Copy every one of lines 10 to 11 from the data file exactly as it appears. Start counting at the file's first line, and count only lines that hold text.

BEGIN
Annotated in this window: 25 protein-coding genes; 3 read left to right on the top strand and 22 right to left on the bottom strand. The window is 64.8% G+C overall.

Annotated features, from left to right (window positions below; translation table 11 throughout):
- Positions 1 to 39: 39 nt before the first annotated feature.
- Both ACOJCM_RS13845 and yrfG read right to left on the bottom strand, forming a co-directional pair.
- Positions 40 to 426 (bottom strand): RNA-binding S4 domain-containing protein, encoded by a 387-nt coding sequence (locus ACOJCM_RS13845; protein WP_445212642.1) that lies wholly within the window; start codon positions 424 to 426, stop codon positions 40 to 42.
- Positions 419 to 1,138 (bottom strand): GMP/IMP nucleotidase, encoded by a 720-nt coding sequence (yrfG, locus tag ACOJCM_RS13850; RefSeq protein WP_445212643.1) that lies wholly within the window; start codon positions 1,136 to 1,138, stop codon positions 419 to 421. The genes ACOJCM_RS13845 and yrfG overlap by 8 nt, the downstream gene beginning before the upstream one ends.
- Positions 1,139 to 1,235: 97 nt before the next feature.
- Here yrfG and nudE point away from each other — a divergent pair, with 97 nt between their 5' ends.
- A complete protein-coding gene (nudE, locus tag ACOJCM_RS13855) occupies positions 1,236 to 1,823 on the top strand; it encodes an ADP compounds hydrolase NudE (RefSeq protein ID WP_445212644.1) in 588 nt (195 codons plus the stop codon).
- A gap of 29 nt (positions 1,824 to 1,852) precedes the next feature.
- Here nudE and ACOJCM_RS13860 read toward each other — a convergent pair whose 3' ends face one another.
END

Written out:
- A gap of 29 nt (positions 1,824 to 1,852) precedes the next feature.
- Here nudE and ACOJCM_RS13860 read toward each other — a convergent pair whose 3' ends face one another.